"It was a tactic designed to intimidate and embarrass me," Chair of the House Oversight Committee Jason Chaffetz said in a statement last night. "And frankly, it is intimidating. It’s scary to think about all the possible dangers in having your personal information exposed."
Chaffetz was describing the effect of the news -- laid out in an eye-popping Department of Homeland Security Inspector General report -- that 45 Secret Service employees used the agency's internal database to access a record showing Chaffetz once applied to work in the agency. The agents did so because Chaffetz had been particularly aggressive when conducting a hearing on possible Secret Service misconduct.
While it noted a few exceptions, the report described how employee after employee violated the Privacy Act -- which ensures the government doesn't misuse the private information it holds for governmental functions -- without even realizing it was wrong to do so. "Some thought that accessing such a record, even to satisfy personal curiosity, was appropriate because it was 'our database,'" the report noted.
Worse, as had been suspected at the beginning of the report, such snooping did result in a leak to the press. The IG report explained how Secret Service Assistant Director Ed Lowery sent an email with the information, stating "some information [Chaffetz] might find embarrassing needs to get out." It did. Three days after that email, the Daily Beast reported the news that Chaffetz had been rejected for employment by the agency.
This was a law enforcement and intelligence agency -- including the Secret Service's Office of Strategic Intelligence and Information and the Countersurveillance Division -- using information at its disposal, to push back on appropriate oversight.
But this is not an isolated case.
In 2014, as CIA and the Senate Intelligence Committee continued to argue about the committee's Torture Report -- which showed that the CIA's torture program had been more abusive and even less effective than previously known -- something similar happened. The committee started pressing for evidence that, in an internal review known as the Panetta Report, which was begun shortly after Leon Panetta took over the CIA in 2009, the agency itself had agreed with the conclusions the committee's Torture Report would ultimately draw. When oversight staffers obtained portions of the report, an agency lawyer ordered technical staff to secretly monitor the activities of the staffers, to learn how they had accessed it.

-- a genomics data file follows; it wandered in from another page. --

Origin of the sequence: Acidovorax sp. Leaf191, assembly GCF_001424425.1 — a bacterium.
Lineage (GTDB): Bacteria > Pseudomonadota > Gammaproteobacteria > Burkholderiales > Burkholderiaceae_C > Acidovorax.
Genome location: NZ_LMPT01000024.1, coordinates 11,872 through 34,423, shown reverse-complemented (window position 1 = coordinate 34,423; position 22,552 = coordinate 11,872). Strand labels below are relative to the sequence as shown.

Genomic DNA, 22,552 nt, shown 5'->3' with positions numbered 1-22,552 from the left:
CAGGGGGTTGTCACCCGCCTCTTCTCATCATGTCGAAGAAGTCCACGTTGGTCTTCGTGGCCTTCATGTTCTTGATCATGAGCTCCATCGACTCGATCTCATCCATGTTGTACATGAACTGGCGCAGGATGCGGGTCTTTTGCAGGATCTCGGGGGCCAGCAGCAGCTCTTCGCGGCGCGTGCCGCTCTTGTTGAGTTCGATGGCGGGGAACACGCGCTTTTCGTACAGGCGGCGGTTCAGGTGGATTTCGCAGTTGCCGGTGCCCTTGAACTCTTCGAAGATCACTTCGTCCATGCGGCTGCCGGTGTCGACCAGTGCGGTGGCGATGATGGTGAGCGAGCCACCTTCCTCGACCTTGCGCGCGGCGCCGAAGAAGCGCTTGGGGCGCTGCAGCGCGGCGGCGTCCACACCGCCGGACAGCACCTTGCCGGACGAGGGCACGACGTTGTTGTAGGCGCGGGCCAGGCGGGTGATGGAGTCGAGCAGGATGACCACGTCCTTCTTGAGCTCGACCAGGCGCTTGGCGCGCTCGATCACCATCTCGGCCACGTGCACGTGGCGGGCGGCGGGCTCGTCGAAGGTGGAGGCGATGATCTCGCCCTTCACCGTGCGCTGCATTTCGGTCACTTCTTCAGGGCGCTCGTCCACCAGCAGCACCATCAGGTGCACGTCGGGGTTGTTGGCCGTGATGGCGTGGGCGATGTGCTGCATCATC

As Sen. Diane Feinstein explained when first exposing this surveillance, the CIA didn't ask the committee how it had gotten the document -- the committee maintains that it was part of a cache of documents provided by the CIA, intentionally or otherwise -- the agency instead just spied without warning. "The CIA did not ask the committee or its staff if the committee had access to the Internal Review, or how we obtained it," Feinstein explained. "Instead, the CIA just went and searched the committee’s computers."
When making that announcement, Feinstein listed several laws, including the Computer Fraud and Abuse Act, the CIA may have broken by conducting the search. To preempt an Inspector General referral of that activity, the CIA itself -- by way of a top agency lawyer named Robert Eatinger, who was mentioned more than 1,600 times in the Senate Torture Report -- filed a crime report on its overseers.
When Feinstein revealed these details on the Senate floor, she called it "a defining moment for the oversight of our Intelligence Community":
"How Congress responds and how this is resolved will show whether the Intelligence Committee can be effective in monitoring and investigating our nation’s intelligence activities, or whether our work can be thwarted by those we oversee."
As Vice News reported in August, CIA Director John Brennan later drew up a letter apologizing to Feinstein for the spying. "I apologize for the actions of CIA officers," Brennan said in the letter. "I am committed to correcting the shortcomings that this report has revealed." Only Brennan never sent the letter. Instead, he set up an Accountability Review Board designed to avoid any real review of the CIA's activities. And, a year later, there has been no accountability for the CIA's effort to intimidate its overseers by spying on them and attacking them.
Perhaps the abuses revealed at Secret Service, the snooping in Chaffetz' file, will be different. Perhaps those who used the knowledge they hoard to try to escape necessary oversight will face legal consequences.
But until that happens, the points Feinstein made about the CIA seem to apply more generally. Executive branch spies and law enforcement officers appear to believe the appropriate response to the oversight envisioned by the Constitution is to turn agency authorities back onto their overseers, to intimidate, embarrass, perhaps even legally compromise. How much more of this is going on, that we don't hear of, perhaps because it results in blackmail rather than leaks to the press and criminal referrals?
And if our nation's law enforcement and spy agencies feel free to spy on their overseers, what are they doing to us?